1. Voting is done by country, not by total number of votes cast, so an individual voting by SMS more than once skews their country’s result, not the overall result. One could argue that since all countries get to cast the same number of votes then individual votes in countries with small populations count more (Kind of like the Electoral College in the U.S. being skewed toward the Red(neck) states). Since there are lots of little countries in Eastern Europe, perhaps the voting is slightly skewed in that direction (but then, this is the case for Scandinavia too). On the other hand, the UK, Germany, France, and Spain are automatically entered into the final no matter how bad their songs are, I assume because, as the biggest countries in Europe, they provide the bulk of the viewing audience. So, you know, who really has the advantage here?

2. The Swedish entry was mediocre and the British entry was total crap, so they have nothing to whine about. The only entries from Western Europe that I liked were France and Germany. But I never expect the masses to like what I like, so I wasn’t really surprised that they didn’t win.

3. So Eastern Europe did well this year. But hello? This is ONE YEAR. Finland won last year and Greece the year before. Western Europe can’t handle those second-class citizens in the East winning just once? Racist jerks.

4. Eastern Europe voting by bloc? Who did Sweden get almost all of its points from? Denmark, Finland, Iceland, and Norway. Everybody votes for their neighbors. It’s lame, but not surprising. So maybe they need to change the rules so that countries can’t vote for their neighbors either. And finally…

5. It’s Eurovision. It’s silly. It’s fun to get drunk and watch it and see what kind of insanity is going on in the pop music world. It doesn’t really matter who wins.

I was formulating a post about the Eurovision Song Contest in my mind, then I read Neeka’s blog and she already said a lot of what I wanted to say – about the politics of it, not the part about voting for Verka Serdyuchka 14 times. I definitely didn’t do that, even though I think s/he is hilarious. I voted for Germany three times, but didn’t get any confirmation messages, so I don’t know if my vote was counted at all. Sweden is mourning The Ark’s terrible result, even if hardly anyone in this country will admit to actually watching the thing.

This was my third Eurovision viewing experience and I have to say that the quality of the songs was a lot better this year than in 2005 and 2006. I think Lordi‘s win last year was a wake-up call to competitors that regurgitated MTV songs are no longer interesting. Though Russia‘s manufactured girl band did come in third, so I don’t know.

The fact that Serbia won- with its androgynous lead singer, singing in something other than English – has temporarily restored my faith in humanity.

And the little clips in between songs about Finland, the host country, were really clever and hilarious. Can’t seem to find them anywhere on the web, but I’ll keep looking.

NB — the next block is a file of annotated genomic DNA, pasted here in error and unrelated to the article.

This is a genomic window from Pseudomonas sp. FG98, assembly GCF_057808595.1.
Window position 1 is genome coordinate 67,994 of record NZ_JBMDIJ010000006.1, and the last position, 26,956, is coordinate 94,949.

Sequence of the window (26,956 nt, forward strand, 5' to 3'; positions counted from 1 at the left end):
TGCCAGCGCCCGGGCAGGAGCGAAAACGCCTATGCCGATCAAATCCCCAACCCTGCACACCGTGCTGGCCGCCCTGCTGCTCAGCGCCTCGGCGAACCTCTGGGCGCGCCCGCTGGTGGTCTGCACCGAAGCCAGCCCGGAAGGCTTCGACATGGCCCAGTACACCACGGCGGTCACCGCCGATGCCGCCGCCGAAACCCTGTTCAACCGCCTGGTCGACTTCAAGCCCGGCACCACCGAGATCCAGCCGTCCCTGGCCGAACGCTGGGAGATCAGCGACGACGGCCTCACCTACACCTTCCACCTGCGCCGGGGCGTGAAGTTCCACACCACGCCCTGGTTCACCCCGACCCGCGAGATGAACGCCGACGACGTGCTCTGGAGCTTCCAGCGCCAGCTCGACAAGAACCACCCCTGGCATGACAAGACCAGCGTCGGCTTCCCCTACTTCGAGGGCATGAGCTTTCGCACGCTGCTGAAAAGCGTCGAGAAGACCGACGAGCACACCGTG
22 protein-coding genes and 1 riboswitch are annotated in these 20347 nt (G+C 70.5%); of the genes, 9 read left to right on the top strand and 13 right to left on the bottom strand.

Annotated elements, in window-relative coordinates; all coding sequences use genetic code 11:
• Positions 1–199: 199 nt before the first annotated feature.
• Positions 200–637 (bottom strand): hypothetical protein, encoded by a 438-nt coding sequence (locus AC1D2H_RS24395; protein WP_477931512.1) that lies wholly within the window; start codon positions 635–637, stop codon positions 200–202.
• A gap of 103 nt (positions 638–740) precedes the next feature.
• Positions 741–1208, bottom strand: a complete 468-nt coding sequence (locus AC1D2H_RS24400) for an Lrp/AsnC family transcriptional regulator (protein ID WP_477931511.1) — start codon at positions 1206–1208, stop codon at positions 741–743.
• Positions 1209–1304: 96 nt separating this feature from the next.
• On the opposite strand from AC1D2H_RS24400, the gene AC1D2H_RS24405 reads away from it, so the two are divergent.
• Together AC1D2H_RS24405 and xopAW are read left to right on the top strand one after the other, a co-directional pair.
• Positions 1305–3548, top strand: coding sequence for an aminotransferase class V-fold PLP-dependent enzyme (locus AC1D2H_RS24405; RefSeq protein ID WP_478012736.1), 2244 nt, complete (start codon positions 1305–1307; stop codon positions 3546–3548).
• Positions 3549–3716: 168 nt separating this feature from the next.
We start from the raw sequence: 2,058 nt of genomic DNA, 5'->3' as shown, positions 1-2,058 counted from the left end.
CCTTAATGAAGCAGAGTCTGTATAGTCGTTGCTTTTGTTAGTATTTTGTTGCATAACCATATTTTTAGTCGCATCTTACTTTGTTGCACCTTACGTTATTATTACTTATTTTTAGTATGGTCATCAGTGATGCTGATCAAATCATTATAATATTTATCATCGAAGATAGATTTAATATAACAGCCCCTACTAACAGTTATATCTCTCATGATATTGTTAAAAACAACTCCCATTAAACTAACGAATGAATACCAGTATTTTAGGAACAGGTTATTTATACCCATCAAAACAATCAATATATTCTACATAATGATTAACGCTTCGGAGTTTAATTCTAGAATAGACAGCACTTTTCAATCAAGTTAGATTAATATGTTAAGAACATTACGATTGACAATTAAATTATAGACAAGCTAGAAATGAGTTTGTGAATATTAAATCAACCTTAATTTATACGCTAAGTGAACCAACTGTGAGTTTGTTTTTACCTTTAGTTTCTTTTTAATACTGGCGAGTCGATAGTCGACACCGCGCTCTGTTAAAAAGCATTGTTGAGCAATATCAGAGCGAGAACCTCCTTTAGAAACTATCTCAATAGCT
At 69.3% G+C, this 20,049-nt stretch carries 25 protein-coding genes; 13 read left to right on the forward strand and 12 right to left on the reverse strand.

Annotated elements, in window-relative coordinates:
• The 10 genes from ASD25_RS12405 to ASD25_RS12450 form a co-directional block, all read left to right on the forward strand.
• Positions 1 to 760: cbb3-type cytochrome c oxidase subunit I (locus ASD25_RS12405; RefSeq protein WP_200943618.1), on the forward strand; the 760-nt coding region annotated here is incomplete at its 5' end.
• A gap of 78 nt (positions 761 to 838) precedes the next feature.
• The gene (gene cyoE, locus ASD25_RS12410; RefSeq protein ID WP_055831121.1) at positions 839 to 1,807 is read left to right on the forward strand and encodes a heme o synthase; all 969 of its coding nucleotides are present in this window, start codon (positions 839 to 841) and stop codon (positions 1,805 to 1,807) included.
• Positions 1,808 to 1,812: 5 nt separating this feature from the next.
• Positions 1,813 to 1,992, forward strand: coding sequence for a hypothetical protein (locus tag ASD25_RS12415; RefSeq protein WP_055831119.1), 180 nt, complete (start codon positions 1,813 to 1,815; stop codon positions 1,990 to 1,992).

It’s been pretty busy since Valborg. Our dear friend Vadik came to visit bringing Soviet Champagne and, what’s more, a willingness to spend money at Systembolaget, so we had three days which were more like our Russian lifestyle than our Swedish one. That was fun.

Tomorrow we’re off to Stockholm to meet up with Aunt Kelly and my sister, Emily. We’ll spend the weekend there and then all come back to Falun for a few days.

Today I had lots of errands to run and I’m proud to say that I conducted them all in Swedish rather than lapsing into English out of nervousness or embarassment. So I have learned something this year. I feel like my spoken Swedish is crap, actually, but it seems to get the job done.

Kostia and I recorded a song recently. It’s a jazz version of a song he wrote a long time ago. He plays guitar and manipulates the computer software. I sing and whistle. When I listen to it I can only hear my wrong notes, but maybe you’ll find it amusing. You can listen to it here.

There are famous people, and then there are famous people you feel some sort of connection to for one reason or another. Strange that in the last two weeks three of the latter have died: Vonnegut, Yeltsin, and now Mstislav Rostropovich.

I’ve known the name Rostropovich since I was really small. When he and his family were in exile in the U.S., they lived in upstate New York and sometimes gave concerts in my hometown. I remember going to see him and his wife perform when I was 7 or 8 years old. I remember my mother telling me, on the way to the concert, about why they had left the Soviet Union. I think that this was one of the formative experiences that made me curious about Russia, which made me choose to study Russian in junior high school, which led to a whole long chain of events.

In 2002, when I went to Russia for the first time and spent three months in St. Petersburg, I went to the philharmonic several times a week. The music was amazing, the tickets were cheap, and I didn’t know many people so I had to occupy myself in the evenings somehow. Aunt Kelly came to St. Petersburg for a business trip/visit that summer, before we ever dreamed we’d live there together. We went to the philharmonic one evening. During the performance, an old man sitting across the aisle from us opened some noisy cellophane candy wrappers. I was horrified and annoyed, and rolled my eyes at Aunt Kelly. During the intermission, people started lining up to talk to this old man. “Isn’t that Rostropovich?” said Aunt Kelly. I looked closer. “I think so, actually.” I felt so guilty for being annoyed. If anyone has the right to open candy wrappers in the philharmonic, I suppose it’s Mstislav Rostropovich.

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About This Blog

I'm an American who started blogging when I moved to Russia in 2004. Eventually I moved to Sweden, where life is pleasant but uneventful, and stopped blogging for lack of interesting things to say. And then I joined Facebook, which further destroyed any motivation for blogging. Maybe someday I'll start blogging again, but for now, this blog is dormant, an archive of The Russia Years: 2004-2008.